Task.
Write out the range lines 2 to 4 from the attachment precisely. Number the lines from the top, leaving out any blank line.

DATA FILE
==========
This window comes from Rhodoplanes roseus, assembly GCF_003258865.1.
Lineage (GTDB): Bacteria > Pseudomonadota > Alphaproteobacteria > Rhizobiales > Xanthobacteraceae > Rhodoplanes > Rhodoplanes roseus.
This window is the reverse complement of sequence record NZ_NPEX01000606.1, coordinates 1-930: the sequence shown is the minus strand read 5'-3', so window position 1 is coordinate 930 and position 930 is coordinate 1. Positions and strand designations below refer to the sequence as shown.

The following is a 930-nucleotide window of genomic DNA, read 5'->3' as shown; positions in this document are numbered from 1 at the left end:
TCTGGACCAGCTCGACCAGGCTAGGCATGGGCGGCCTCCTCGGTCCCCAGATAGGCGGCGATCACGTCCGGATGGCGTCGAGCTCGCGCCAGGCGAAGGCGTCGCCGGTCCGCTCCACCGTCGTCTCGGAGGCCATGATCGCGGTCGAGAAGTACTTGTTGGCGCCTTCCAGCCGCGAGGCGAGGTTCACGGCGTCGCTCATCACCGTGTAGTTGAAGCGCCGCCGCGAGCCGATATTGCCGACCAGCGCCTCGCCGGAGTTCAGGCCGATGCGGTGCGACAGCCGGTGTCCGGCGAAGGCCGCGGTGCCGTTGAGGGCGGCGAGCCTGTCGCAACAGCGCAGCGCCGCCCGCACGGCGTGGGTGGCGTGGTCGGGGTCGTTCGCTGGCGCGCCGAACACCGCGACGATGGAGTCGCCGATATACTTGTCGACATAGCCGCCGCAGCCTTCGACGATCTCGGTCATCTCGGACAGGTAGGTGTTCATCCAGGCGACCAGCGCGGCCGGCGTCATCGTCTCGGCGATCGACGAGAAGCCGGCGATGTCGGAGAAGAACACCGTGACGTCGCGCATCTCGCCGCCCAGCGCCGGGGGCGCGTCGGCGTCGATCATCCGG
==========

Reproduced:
Lineage (GTDB): Bacteria > Pseudomonadota > Alphaproteobacteria > Rhizobiales > Xanthobacteraceae > Rhodoplanes > Rhodoplanes roseus.
This window is the reverse complement of sequence record NZ_NPEX01000606.1, coordinates 1-930: the sequence shown is the minus strand read 5'-3', so window position 1 is coordinate 930 and position 930 is coordinate 1. Positions and strand designations below refer to the sequence as shown.

The following is a 930-nucleotide window of genomic DNA, read 5'->3' as shown; positions in this document are numbered from 1 at the left end: